The coins, which were round with a square hole in the center, remained in circulation until 958 AD. These were the first of a series of coins collectively called jūnizeni or kōchō jūnisen (ja:皇朝十二銭).
"Wadōkaichin" is the transliteration of the four characters in the coin's inscription, which is thought to be composed of the era name Wadō (和銅, "Japanese copper"), which could alternatively mean "happiness", and "Kaichin", thought to be related to "Currency". This coinage was inspired by the (Chinese) Tang dynasty coinage (唐銭) named Kaigentsūhō (Chinese: 開元通宝, Kai Yuan Tong Bao), first minted in Chang'an in 621 CE. The Wadōkaichin had the same specifications as the Chinese coin, with a diameter of 2.4 cm and a weight of 3.75 g.
- Traditional Japanese date 10 August according to Shoku Nihongi
- Titsingh, Isaac (1834), Annales des empereurs du Japon (in French), pp. 63–5.
- Brown, Delmer et al. (1979). Gukanshō, p. 271,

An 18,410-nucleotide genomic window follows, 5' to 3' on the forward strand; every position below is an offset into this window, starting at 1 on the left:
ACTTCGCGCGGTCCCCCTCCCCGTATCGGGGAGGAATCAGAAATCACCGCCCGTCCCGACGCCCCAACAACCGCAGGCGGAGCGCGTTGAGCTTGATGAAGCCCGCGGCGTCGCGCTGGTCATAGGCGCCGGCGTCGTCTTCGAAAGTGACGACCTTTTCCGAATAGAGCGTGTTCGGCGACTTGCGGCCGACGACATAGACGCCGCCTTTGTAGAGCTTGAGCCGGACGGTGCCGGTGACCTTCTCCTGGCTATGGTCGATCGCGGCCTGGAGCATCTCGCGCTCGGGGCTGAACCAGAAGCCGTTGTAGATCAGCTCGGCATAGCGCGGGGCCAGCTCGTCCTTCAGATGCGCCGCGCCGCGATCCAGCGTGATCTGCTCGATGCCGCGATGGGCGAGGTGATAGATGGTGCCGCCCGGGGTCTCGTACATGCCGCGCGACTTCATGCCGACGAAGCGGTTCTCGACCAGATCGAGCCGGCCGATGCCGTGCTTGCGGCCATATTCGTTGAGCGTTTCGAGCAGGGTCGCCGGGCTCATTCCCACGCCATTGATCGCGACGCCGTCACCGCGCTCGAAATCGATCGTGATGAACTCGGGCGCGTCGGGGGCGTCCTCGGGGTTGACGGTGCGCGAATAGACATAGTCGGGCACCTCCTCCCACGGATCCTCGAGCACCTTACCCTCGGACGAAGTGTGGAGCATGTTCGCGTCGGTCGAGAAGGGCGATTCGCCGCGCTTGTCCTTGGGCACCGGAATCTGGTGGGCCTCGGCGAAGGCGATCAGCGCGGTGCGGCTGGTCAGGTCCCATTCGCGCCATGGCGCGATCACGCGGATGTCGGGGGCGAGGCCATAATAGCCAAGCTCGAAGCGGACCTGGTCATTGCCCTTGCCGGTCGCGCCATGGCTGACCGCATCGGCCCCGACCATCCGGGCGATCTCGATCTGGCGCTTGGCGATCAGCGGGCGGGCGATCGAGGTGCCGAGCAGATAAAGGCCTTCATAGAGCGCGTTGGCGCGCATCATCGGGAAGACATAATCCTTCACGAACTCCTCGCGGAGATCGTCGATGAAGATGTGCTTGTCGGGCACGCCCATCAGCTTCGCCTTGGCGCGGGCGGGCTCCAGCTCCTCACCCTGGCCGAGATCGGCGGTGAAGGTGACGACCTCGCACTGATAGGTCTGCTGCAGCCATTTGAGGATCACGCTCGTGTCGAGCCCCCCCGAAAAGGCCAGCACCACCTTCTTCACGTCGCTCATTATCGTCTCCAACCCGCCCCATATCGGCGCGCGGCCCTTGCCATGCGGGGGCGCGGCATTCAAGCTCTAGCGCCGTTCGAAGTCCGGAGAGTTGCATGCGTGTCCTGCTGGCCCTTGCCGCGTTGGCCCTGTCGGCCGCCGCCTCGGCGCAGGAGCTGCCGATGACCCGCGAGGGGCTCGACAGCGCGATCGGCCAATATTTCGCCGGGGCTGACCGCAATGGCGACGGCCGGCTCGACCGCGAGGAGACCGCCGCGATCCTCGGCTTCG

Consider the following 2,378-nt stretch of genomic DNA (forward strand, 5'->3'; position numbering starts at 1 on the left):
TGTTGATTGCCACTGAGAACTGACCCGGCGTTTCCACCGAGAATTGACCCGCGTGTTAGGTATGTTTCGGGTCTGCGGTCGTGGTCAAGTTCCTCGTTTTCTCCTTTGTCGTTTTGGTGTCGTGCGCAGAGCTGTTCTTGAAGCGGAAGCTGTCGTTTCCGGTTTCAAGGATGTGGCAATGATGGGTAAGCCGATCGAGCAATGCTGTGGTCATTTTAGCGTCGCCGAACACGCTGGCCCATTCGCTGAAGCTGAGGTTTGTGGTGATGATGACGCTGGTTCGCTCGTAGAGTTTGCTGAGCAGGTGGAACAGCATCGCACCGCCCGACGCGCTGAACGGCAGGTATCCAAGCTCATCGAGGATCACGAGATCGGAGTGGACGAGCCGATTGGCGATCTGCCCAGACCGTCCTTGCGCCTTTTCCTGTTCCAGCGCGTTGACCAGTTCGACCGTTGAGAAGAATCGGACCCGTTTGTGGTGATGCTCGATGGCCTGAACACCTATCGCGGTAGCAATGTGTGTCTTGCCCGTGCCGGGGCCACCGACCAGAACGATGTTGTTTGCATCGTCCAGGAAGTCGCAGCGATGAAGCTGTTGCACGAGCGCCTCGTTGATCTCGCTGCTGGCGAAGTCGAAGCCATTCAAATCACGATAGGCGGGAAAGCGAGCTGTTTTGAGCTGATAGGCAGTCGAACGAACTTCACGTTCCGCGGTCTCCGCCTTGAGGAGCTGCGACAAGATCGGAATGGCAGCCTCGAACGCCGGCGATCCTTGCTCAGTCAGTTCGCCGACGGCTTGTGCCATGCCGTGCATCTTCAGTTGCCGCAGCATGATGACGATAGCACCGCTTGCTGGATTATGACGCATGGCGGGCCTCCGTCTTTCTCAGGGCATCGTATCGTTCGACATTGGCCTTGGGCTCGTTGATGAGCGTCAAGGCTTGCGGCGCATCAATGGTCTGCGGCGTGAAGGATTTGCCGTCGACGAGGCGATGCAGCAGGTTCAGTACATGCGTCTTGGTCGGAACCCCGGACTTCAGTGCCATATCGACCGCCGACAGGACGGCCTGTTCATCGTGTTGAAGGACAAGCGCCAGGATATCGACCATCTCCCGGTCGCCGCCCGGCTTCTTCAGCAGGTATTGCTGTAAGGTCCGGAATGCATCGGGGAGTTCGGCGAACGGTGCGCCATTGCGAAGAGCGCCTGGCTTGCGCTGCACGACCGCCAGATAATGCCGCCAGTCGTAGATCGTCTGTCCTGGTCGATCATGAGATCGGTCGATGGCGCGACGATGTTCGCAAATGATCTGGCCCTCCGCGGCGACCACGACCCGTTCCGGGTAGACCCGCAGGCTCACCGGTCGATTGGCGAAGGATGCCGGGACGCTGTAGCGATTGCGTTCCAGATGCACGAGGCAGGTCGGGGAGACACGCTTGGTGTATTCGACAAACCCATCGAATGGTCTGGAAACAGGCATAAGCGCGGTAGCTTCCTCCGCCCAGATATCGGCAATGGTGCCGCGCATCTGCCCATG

- Varley, H. Paul. (1980). Jinnō Shōtōki. p. 140.
- Nussbaum, Louis-Frédéric (2005), "Wadō-kaihō", Japan encyclopedia, p. 1024; n.b., Authority File, Deutsche Nationalbibliothek.
- Nussbaum, p. 539.
- Japan Currency Museum (日本貨幣博物館) permanent exhibit.
- Brown, Delmer M. and Ichirō Ishida, eds. (1979). Gukanshō: The Future and the Past. Berkeley: University of California Press. ISBN 978-0-520-03460-0; OCLC 251325323
- Ponsonby-Fane, Richard. (1959). The Imperial House of Japan. Kyoto: Ponsonby Memorial Society. OCLC 194887
- Nussbaum, Louis-Frédéric and Käthe Roth. (2005). Japan encyclopedia. Cambridge: Harvard University Press. ISBN 978-0-674-01753-5; OCLC 58053128
- Titsingh, Isaac. (1834). Annales des empereurs du Japon (Nihon Odai Ichiran). Paris: Royal Asiatic Society, Oriental Translation Fund of Great Britain and Ireland. OCLC 5850691
- Varley, H. Paul. (1980). A Chronicle of Gods and Sovereigns: Jinnō Shōtōki of Kitabatake Chikafusa. New York: Columbia University Press. ISBN 978-0-231-04940-5; OCLC 6042764